Health and Human Services Secretary Kathleen Sebelius will announce Friday she is stepping down, ABC News has confirmed.
The president will nominate Sylvia Burwell, director of the Office of Management and Budget, to replace her.
Sebelius approached President Obama about a month ago and asked to step down after the health care sign-up numbers were released, two senior administration officials and a confidante of Sebelius' told ABC News.
The White House always worried about finding someone to win confirmation at HHS, but Burwell was overwhelmingly confirmed as budget director with a vote of 96-0 about a year ago.
Earlier today Sebelius was on Capitol Hill to announce that 400,000 additional people have chosen insurance plans through the Obamacare exchanges as of this week, raising the total number of enrollees to approximately 7.5 million.
“As of this week, 400,000 additional Americans have signed up and we expect that number to continue to grow,” Sebelius said at a Senate Finance Committee hearing Thursday.
Last week, the administration announced 7.1 million people had enrolled as of April 1.
“From her work on Head Start, to expanding mental health coverage, to advancing cutting-edge health care research and, of course, her unwavering leadership in implementing the Affordable Care Act, Secretary Sebelius often calls her work here the most meaningful of her life,” an HHS official said in a statement. “As she closes this chapter, Secretary Sebelius is extremely thankful to President Obama and very proud of the historic accomplishments of this Administration.”
Sebelius, a former governor of Kansas, was among Obama's earliest supporters back in 2008. Her endorsement -- over Hillary Clinton -- came at a critical time in his first race for the White House.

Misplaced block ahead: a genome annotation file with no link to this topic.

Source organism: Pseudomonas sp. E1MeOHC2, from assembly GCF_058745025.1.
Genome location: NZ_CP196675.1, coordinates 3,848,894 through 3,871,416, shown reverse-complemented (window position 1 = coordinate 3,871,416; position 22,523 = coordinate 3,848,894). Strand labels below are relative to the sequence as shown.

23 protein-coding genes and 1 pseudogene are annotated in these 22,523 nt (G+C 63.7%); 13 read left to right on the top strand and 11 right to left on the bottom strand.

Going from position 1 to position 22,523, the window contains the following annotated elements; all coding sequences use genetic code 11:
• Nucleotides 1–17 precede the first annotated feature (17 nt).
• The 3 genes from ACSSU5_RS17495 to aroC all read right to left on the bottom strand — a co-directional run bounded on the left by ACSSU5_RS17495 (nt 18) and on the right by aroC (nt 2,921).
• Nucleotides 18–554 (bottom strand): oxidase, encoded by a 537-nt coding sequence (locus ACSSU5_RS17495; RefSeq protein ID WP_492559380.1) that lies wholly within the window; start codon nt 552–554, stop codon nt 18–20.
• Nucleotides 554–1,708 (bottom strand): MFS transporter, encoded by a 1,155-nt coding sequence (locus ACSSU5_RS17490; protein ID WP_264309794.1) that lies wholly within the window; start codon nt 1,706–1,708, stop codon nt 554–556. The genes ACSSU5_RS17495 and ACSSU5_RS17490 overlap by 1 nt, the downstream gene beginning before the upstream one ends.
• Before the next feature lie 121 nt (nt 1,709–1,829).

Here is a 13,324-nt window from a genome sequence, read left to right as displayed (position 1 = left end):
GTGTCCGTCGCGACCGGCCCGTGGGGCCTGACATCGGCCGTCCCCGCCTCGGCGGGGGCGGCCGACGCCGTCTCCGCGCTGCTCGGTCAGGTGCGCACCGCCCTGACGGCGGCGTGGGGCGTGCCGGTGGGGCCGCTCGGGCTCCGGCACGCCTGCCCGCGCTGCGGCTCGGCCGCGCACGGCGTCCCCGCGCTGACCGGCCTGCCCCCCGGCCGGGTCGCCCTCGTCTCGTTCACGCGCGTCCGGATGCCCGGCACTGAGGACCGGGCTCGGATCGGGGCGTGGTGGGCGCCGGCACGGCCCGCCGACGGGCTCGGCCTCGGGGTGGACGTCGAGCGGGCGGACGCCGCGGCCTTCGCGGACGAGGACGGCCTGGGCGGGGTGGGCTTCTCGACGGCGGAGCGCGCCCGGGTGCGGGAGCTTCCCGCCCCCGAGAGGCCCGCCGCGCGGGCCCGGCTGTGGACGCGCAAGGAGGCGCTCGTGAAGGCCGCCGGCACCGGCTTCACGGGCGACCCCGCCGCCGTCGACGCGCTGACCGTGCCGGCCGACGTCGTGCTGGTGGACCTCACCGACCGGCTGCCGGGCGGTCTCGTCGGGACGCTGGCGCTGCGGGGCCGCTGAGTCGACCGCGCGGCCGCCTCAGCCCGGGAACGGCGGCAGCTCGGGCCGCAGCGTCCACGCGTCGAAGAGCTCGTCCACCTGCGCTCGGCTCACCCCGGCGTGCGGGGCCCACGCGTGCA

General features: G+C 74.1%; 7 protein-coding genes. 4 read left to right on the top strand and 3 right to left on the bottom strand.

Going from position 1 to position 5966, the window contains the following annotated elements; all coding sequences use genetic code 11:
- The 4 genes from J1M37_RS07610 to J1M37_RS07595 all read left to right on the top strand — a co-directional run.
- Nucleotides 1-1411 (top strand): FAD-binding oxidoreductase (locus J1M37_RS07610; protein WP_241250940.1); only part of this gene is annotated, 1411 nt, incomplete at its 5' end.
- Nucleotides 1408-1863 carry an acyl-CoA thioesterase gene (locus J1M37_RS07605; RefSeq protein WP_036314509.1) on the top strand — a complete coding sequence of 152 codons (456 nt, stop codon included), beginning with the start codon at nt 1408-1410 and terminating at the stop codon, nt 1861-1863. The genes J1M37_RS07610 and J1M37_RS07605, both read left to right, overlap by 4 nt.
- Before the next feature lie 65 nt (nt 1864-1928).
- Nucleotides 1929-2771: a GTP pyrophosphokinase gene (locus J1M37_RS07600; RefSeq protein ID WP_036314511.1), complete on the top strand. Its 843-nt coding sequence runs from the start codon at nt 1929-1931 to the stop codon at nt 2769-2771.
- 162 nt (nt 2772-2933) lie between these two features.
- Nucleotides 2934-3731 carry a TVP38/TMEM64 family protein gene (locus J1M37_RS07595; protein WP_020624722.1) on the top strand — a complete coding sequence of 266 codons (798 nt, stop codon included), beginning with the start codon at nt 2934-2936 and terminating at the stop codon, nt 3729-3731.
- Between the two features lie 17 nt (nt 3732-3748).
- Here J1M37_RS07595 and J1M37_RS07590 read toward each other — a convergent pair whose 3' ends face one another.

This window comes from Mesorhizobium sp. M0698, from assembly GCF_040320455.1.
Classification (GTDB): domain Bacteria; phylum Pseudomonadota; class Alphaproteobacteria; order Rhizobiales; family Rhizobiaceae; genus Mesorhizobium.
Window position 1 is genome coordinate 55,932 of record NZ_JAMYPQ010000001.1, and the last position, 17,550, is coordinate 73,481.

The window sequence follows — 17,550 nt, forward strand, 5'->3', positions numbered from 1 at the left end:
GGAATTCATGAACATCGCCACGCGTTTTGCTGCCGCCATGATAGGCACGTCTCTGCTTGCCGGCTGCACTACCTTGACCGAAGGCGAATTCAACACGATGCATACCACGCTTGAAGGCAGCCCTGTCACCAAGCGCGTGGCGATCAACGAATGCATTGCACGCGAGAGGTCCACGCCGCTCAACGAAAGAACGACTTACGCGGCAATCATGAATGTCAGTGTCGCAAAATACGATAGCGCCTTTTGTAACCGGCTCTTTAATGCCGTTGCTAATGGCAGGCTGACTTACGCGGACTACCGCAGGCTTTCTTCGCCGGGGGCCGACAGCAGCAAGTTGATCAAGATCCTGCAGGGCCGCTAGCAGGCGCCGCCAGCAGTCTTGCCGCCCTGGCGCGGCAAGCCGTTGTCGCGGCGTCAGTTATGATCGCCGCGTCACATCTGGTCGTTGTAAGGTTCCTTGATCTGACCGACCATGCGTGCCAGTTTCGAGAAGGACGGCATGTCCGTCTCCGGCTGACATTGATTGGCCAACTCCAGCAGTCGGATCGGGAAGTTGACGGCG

But the president, while always fond of Sebelius, was furious at the rollout of the health care web site. He placed blame internally on her, aides said, among others.
Publicly, however, President Obama stood by her through the embarrassment.
“Kathleen Sebelius doesn’t write code. She wasn’t our IT person," Obama said in an interview with NBC News on Nov. 7.
Sebelius, herself, took responsibility for the mess during a series of hearings on Capitol Hill.
“Hold me accountable for the debacle. I’m responsible," she famously told the House Energy and Commerce Committee on Oct. 31, her first of many grillings on Capitol Hill.
Shortly after news of Sebelius’ resignation broke, Republican National Committee Chairman Reince Priebus took the opportunity to predict “that there are more problems on the way” for the president’s signature health care reform law.
“The next HHS Secretary will inherit a mess -- Americans facing rising costs, families losing their doctors, and an economy weighed down by intrusive regulations,” Priebus said in a statement. “No matter who is in charge of HHS, ObamaCare will continue to be a disaster and will continue to hurt hardworking Americans.”
ABC’s Arlette Saenz and Devin Dwyer contributed reporting.